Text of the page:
Tag Archives: outdoor climbing

Thailand: Climbing in Chiang Mai

After a few days of eating everything Thailand has to offer and accumulating some substantial podge around our mid areas, we finally made it to the climbing area in Chiang Mai.

Situated in the North of the country, Chiang Mai has unfortunately become far more touristy than when I last visited Thailand a decade ago. The climbing has also now been discovered by more than just a handful of foreigners, but it is still nowhere near as popular as some of the more well known destinations, such as Krabi in the South of the country.

And as the first place to begin our rock climbing adventure, it is absolutely perfect, with a huge range of easier climbs, and a wonderful change from the hustle and bustle of the cities.

The climbing area, called Crazy Horse, sits around 45 mins drive outside of Chiang Mai. We couldn’t get our hands on a guidebook in England, so we bought it when we got here from a company called Chiang Mai Rock Climbing Adventures (CMRCA), which looks after the crags.

CMRCA shop
CMRCA shop

They run a gym in the city, through which people can book climbing courses or transport to and from the crag. We used their service to get out to Crazy Horse, though by Thai standards it’s pretty expensive – around £12 each (525 baht), return.

We were also recommended to stay at a place near the crag called Jira Homestay, but it turned out November is a busy month and they had run out of rooms. Instead, we were offered a tent, which was completely set up for us when we arrived and turned out to be a really nice place to spend the night. And we paid…just 250 baht per night for this. A whopping £6 for the two of us!

They also do amazing food. It comes at slightly  higher  prices  than some  of the food markets, but the portions  are huge! And they prepare  lunches  to take away to the crag  too, which is  awesome!

We’ve mostly done very easy climbing so far, but that is exactly the start we needed. Even the easy routes are very interesting, with lots of features, and extremely well bolted!

The heat and humidity have got to us though, and we have struggled a bit with stamina, and general breathing throughout the day. But apparently it’s actually pretty cool now, so we better acclimatise fast for when it gets hotter again…

Can’t wait to check out more areas over the next few days. We have recommendations from a few people for an easy multi-pitch with breathtaking views, so that’s definitely on the bucket list.

Climbing in Northern Spain: Destination guide

‘Wow! A lifetime would not be enough to climb all the rock in this place!!’ – that was my thought when I first arrived in Asturias, a region in the North-West of Spain, in June this year. I have now just come back from a second trip, and I want more already!!!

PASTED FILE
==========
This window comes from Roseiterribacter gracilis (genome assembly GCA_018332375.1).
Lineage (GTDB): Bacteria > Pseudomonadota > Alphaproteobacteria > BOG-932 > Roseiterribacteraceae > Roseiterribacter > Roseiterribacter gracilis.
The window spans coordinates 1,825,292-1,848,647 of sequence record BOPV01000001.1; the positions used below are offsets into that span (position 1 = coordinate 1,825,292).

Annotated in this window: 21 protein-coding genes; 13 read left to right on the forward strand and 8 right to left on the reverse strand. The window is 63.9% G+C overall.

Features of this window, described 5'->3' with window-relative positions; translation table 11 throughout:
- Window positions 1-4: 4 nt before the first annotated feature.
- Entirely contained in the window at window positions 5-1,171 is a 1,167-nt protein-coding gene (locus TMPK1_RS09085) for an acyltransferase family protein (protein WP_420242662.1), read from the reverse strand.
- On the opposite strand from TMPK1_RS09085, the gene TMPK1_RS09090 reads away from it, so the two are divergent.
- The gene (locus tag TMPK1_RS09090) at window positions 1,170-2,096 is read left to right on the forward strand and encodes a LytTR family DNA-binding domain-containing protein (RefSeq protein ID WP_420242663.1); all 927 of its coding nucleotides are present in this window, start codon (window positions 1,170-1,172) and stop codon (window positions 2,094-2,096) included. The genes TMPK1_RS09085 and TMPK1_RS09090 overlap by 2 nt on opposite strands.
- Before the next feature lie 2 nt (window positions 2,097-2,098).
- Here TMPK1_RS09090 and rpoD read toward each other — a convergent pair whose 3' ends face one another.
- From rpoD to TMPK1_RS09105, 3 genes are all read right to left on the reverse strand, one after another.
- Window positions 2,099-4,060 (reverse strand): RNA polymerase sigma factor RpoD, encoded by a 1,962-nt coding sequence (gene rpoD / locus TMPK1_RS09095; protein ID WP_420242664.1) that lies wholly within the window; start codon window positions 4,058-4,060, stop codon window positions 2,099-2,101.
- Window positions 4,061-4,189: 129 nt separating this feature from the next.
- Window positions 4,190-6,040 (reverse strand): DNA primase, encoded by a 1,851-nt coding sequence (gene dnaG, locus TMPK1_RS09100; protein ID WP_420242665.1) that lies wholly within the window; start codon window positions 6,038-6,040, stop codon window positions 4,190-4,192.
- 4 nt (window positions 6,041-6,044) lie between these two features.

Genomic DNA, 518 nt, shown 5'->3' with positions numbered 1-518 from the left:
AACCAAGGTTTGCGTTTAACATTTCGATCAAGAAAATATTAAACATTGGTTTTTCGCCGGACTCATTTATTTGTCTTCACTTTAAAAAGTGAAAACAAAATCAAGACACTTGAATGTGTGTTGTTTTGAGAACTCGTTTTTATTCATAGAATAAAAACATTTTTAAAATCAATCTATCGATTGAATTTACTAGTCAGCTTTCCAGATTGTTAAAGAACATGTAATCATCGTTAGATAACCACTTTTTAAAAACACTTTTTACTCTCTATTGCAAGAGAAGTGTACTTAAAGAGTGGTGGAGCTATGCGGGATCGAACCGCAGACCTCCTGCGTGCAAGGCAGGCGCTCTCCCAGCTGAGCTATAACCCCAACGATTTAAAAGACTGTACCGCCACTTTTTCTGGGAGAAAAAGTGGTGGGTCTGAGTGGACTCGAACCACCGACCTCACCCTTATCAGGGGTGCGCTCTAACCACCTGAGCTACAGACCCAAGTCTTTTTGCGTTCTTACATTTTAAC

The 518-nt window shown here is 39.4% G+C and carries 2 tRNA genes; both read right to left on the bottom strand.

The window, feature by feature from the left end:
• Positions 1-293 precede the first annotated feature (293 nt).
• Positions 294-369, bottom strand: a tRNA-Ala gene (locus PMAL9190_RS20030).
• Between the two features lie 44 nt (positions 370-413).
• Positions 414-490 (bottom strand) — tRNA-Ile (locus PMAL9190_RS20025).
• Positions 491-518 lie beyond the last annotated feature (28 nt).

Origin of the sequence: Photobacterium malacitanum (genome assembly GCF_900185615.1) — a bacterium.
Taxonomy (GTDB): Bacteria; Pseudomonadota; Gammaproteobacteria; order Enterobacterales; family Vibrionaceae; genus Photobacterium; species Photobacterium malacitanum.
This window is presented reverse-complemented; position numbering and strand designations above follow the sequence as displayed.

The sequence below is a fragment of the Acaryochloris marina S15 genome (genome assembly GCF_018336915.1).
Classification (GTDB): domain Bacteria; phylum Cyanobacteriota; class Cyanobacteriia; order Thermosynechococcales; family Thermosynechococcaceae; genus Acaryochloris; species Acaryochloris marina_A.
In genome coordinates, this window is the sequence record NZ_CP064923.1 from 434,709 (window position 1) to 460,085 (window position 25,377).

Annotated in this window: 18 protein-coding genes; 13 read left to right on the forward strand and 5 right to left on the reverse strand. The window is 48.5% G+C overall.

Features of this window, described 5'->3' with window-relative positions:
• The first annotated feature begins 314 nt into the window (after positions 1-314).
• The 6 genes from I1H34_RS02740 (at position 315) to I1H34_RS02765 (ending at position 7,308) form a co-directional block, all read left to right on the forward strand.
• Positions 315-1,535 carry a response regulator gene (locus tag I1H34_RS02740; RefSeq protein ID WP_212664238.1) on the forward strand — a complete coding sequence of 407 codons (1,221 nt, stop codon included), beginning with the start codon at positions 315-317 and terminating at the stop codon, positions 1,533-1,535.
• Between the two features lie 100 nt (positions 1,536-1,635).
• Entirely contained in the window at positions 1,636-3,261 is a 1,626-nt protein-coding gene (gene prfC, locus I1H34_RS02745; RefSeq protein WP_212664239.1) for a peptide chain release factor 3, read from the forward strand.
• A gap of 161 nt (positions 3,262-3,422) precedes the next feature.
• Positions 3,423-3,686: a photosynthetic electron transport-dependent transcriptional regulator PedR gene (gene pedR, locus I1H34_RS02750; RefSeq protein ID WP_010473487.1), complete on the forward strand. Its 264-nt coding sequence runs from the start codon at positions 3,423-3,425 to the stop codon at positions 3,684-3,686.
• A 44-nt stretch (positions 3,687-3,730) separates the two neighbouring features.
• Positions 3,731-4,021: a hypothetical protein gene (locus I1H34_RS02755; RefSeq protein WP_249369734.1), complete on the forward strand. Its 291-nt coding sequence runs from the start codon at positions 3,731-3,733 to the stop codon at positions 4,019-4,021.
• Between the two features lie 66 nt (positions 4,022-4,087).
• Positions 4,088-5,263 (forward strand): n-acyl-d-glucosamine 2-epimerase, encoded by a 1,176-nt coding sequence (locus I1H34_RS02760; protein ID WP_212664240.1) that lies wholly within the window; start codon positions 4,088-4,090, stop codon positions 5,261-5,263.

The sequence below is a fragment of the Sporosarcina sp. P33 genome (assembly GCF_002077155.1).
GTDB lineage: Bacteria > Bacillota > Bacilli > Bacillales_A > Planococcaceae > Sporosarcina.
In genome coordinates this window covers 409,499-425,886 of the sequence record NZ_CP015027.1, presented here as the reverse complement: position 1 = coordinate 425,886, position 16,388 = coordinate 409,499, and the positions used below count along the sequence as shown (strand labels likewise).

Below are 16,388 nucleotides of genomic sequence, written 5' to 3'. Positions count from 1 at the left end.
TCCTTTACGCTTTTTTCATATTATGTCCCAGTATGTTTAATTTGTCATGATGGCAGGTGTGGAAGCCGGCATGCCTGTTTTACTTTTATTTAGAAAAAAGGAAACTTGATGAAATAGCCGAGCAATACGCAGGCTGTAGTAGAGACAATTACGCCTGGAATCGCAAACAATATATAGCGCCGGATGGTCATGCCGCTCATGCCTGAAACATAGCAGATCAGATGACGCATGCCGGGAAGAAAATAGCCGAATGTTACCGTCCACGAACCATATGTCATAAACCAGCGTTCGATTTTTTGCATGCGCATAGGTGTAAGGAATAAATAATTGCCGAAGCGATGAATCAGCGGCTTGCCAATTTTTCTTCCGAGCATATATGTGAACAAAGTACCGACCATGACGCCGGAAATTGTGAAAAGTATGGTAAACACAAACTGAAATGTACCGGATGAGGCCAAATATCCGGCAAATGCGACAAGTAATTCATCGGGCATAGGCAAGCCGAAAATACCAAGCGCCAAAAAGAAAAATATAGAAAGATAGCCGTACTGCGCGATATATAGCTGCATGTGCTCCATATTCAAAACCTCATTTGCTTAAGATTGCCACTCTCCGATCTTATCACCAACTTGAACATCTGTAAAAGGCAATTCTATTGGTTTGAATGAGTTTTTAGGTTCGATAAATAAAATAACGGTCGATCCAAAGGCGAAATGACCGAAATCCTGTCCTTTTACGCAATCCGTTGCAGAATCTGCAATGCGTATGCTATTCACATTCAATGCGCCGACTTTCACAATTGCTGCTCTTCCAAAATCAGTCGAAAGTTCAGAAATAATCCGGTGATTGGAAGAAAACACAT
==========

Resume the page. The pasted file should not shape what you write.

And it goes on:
Asturias
Entrago in Asturias

My love affair with Asturias dates back to a day in mid-May when I was googling somewhere cheap to fly to in Spain at relatively short notice, to climb, of course. I stumbled upon Asturias on skyscanner.com. The flights were cheap! Even for the May bank holiday weekend, the return tickets were barely over £100. ‘I wonder if there is any climbing there?’ I thought to myself, so I looked around and came upon this article on UKC…and I knew straight away I had found something pretty damn special!

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The changing perceptions of summer

Your perceptions of a ‘disappointing’ summer change quite substantially when outdoor climbing is the main goal.

This summer has at times felt distinctly British – we’ve had a coupe of properly hot weeks so far and a couple with mid-twenties temperatures in the heart of the city, but most of the time leaving the house without a jacket and an umbrella hasn’t been advisable.

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A breakthrough weekend

This weekend I went back to Tintern Quarry, where I have already been before, but somehow it felt massively different and I liked the place so much more this time around. Everything worked together this time to make this weekend a breakthrough moment in my outdoor climbing so far this summer.

Tintern Quarry lies on the east bank of the River Wye, not far from Chepstow and just over the Severn Bridge if you’re driving from London. The Wye Valley will always be memorable to me as the place where I did my first trad lead, but the sport climbing in England hasn’t really managed to find its way into my heart until this weekend.
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Sport climbing in Portland

This post is a little late – my trip to Portland was over the first bank holiday in May, but better late than never!

Both my knees are bruised and scratched, my hands look like I’ve had a fight with a tiger, and it really hurts to walk…a sign of a good outdoor climbing trip! Or rather, a sign that I have experienced a number of moments of desperation, and fell quite a few metres to smash my body into some rock. 

The first days of May mean only one thing to a climber – the start of the outdoor season. So we forget indoor gyms, where we climb on colour-coded plastic in the winter, and migrate to real rock.

On the first bank holiday in May I went to Portland for some sport climbing – a rare luxury in England, where most climbing is trad. Despite a shoddy weather forecast for the bank holiday weekend, we managed to get in two days of good climbing in the (occasional) sunshine. Well, mostly in the sunshine, actually!

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